LIFT was experiencing a large growth pattern at the time, and Anderson’s role as senior manager of talent and culture development was to support managers in recruitment and to help them put together items like effective performance evaluations, meeting outlines and notes and training materials.

“Ensuring that managers had these items in order was very important because a lot of people working in the nonprofit sector often don’t receive access to training materials to receive promotions because the sector is strapped for cash,” explains Anderson. “I know the hard work that people do within this sector, and I wanted to give them the essential tools needed to be even more successful in their careers.”

Anderson left LIFT after about three years to work for FRN, where she has been working as executive director for nearly four years. 

The career change was exciting, but not easy, for Anderson. When she took over FRN, a nonprofit that was previously run by founders, she had to try and get board members, stakeholders, partners and fellow coworkers to understand her vision and leadership style.

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“It wasn’t easy starting out. In this role, I learned that I need to be very transparent with people because our partners, stakeholders, board members, students and others are all part of this, and they deserve to be well informed about what we are doing at FRN and what we are working toward,” she says. “By being transparent, I have been able to diversify our funding, create new partnerships and develop an effective three-year strategic plan.”

The strategic plan is a living document and something that FRN references daily. Anderson is currently wrapping up her first three-year plan and gearing up to design FRN’s next three-year plan, which will include goals through 2022.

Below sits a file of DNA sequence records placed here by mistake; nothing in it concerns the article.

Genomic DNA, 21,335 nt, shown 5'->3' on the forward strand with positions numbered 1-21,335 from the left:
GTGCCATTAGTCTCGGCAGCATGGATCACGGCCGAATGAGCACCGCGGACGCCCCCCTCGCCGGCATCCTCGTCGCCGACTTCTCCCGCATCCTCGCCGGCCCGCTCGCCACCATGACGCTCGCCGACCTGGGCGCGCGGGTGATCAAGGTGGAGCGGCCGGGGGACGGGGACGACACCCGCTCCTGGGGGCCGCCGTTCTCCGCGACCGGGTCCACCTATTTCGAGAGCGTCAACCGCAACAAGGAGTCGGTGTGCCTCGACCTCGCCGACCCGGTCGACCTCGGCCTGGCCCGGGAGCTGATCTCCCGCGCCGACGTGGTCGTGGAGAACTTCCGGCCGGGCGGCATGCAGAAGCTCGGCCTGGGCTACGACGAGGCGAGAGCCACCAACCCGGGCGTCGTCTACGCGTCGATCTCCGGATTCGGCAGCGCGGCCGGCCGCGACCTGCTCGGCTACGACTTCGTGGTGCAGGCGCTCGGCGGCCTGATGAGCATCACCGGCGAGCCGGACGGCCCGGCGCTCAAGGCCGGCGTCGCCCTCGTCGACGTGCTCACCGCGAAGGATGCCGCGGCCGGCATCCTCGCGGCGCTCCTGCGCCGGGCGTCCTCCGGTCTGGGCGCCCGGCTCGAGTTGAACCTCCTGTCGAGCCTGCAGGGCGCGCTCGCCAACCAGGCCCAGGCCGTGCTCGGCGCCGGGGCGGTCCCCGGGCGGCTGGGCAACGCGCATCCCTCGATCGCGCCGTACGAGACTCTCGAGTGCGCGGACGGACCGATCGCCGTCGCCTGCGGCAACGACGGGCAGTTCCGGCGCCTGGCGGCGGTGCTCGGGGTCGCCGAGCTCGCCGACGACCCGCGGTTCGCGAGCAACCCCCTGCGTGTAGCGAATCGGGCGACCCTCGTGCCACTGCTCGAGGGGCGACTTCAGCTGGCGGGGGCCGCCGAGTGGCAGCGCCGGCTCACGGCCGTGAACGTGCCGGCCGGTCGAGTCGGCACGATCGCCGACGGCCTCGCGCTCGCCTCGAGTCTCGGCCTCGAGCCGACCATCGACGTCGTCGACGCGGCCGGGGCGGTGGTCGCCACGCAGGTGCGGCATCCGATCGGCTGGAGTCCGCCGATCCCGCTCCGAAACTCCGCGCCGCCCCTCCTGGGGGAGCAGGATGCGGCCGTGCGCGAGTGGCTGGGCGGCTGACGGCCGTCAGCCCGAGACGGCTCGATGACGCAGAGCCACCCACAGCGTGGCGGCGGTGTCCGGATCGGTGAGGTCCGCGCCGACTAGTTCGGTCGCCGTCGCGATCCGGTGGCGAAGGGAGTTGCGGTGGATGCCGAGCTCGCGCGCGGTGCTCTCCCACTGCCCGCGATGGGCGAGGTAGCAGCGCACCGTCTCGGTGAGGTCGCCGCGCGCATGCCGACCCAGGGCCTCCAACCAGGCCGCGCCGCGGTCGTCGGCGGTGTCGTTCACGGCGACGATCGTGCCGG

The first strategic plan included a shift from quantity of chapters to quality of chapters, ensuring that all chapters were engaged and actively participating. It also outlined pillars for growth: strength and capacity of the movement, strength and capacity of the staff, strength and capacity of the board and strength and capacity of alumni.

As FRN continues to grow, it plans on building upon these pillars and using influence to drive change.

“We have a national conference every year, and that’s where we ensure the movement is heathy and that we are committed to the work we do,” says Anderson. “We are constantly building up our Food Recovery Verified program, which is how we support the business sector in recovery surplus food, and the conference is a great place for us to create new partnerships and educate individuals and businesses on the work we are doing.”

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One of the biggest challenges that comes with getting U.S. establishments to increase recovery and reduce food waste is the fact that food is cheap, Anderson points out. Some grocery stores reject food that has a little dirt on it or that’s different in shape or size simply because it’s cheap to do so and they feel shoppers won’t purchase “imperfect” produce.

“At FRN, we are trying to change that behavior and mindset because those food items are still edible and delicious,” states Anderson. “One of FRN’s founders, Ben Simon, is expanding on that mission through Imperfect Produce, and one of FRN’s former interns, Evan Lutz, is also expanding on that mission through Hungry Harvest. We are all doing our part to ensure food recovery is the norm, not the exception.”

To spread its mission even further, FRN encourages walks of all life to join its work and launch a career in the nonprofit sector.

“I believe the statistic still rings true that 70 percent of the nonprofit sector is comprised of women, so I encourage females, those who identify as male, transgender or queer and those who don’t identify as a specific gender to pursue a career in the nonprofit sector,” says Anderson. “We need you, and there are some great people in this sector who will be in your corner and support you throughout your career. I would advise looking at the sector as a collaborator and trying to work with as many organizations as you can. FRN doesn’t work alone, and we wouldn’t be able to move the needle on some huge social problems and change the culture if it weren’t for collaboration. I would love to see more collaborators enter this sector.”

As we continue this series, we invite our readers to email Waste360 Editorial Director Mallory Szczepanski at Mallory.Szczepanski@informa.com with suggestions of women to feature in the coming months.